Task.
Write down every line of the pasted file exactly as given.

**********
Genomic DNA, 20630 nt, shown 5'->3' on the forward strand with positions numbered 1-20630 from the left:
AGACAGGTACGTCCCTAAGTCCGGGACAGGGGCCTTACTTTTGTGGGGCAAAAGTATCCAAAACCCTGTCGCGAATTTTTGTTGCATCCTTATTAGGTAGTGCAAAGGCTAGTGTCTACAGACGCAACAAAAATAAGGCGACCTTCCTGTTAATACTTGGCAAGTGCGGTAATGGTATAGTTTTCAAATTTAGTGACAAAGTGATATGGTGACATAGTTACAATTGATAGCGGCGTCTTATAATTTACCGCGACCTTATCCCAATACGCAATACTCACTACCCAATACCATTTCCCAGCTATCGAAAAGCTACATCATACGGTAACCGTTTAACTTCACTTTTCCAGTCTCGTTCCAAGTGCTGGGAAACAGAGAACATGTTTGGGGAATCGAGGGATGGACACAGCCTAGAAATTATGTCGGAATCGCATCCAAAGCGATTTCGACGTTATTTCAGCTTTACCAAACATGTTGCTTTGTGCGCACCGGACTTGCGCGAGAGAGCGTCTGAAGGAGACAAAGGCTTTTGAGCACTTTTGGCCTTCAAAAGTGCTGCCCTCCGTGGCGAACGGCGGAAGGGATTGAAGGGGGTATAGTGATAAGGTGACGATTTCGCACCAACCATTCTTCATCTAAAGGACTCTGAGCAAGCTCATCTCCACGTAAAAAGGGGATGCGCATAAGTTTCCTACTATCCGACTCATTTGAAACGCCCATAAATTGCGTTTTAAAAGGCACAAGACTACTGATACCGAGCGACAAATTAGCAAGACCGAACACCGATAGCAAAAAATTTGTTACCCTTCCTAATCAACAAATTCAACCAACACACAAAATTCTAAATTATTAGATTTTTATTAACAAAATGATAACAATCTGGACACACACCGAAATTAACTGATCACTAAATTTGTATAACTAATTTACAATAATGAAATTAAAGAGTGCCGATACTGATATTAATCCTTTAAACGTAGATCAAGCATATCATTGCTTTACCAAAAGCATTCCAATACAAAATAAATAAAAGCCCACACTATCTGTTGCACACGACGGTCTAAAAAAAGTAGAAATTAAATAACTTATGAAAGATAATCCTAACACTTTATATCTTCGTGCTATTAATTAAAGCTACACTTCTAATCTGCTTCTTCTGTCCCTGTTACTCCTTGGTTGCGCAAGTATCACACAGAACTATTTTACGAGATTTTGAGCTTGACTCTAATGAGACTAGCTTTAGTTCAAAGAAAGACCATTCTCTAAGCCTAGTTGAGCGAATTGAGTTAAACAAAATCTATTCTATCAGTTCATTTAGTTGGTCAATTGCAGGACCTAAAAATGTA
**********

Genomic DNA, 20630 nt, shown 5'->3' on the forward strand with positions numbered 1-20630 from the left:
AGACAGGTACGTCCCTAAGTCCGGGACAGGGGCCTTACTTTTGTGGGGCAAAAGTATCCAAAACCCTGTCGCGAATTTTTGTTGCATCCTTATTAGGTAGTGCAAAGGCTAGTGTCTACAGACGCAACAAAAATAAGGCGACCTTCCTGTTAATACTTGGCAAGTGCGGTAATGGTATAGTTTTCAAATTTAGTGACAAAGTGATATGGTGACATAGTTACAATTGATAGCGGCGTCTTATAATTTACCGCGACCTTATCCCAATACGCAATACTCACTACCCAATACCATTTCCCAGCTATCGAAAAGCTACATCATACGGTAACCGTTTAACTTCACTTTTCCAGTCTCGTTCCAAGTGCTGGGAAACAGAGAACATGTTTGGGGAATCGAGGGATGGACACAGCCTAGAAATTATGTCGGAATCGCATCCAAAGCGATTTCGACGTTATTTCAGCTTTACCAAACATGTTGCTTTGTGCGCACCGGACTTGCGCGAGAGAGCGTCTGAAGGAGACAAAGGCTTTTGAGCACTTTTGGCCTTCAAAAGTGCTGCCCTCCGTGGCGAACGGCGGAAGGGATTGAAGGGGGTATAGTGATAAGGTGACGATTTCGCACCAACCATTCTTCATCTAAAGGACTCTGAGCAAGCTCATCTCCACGTAAAAAGGGGATGCGCATAAGTTTCCTACTATCCGACTCATTTGAAACGCCCATAAATTGCGTTTTAAAAGGCACAAGACTACTGATACCGAGCGACAAATTAGCAAGACCGAACACCGATAGCAAAAAATTTGTTACCCTTCCTAATCAACAAATTCAACCAACACACAAAATTCTAAATTATTAGATTTTTATTAACAAAATGATAACAATCTGGACACACACCGAAATTAACTGATCACTAAATTTGTATAACTAATTTACAATAATGAAATTAAAGAGTGCCGATACTGATATTAATCCTTTAAACGTAGATCAAGCATATCATTGCTTTACCAAAAGCATTCCAATACAAAATAAATAAAAGCCCACACTATCTGTTGCACACGACGGTCTAAAAAAAGTAGAAATTAAATAACTTATGAAAGATAATCCTAACACTTTATATCTTCGTGCTATTAATTAAAGCTACACTTCTAATCTGCTTCTTCTGTCCCTGTTACTCCTTGGTTGCGCAAGTATCACACAGAACTATTTTACGAGATTTTGAGCTTGACTCTAATGAGACTAGCTTTAGTTCAAAGAAAGACCATTCTCTAAGCCTAGTTGAGCGAATTGAGTTAAACAAAATCTATTCTATCAGTTCATTTAGTTGGTCAATTGCAGGACCTAAAAATGTA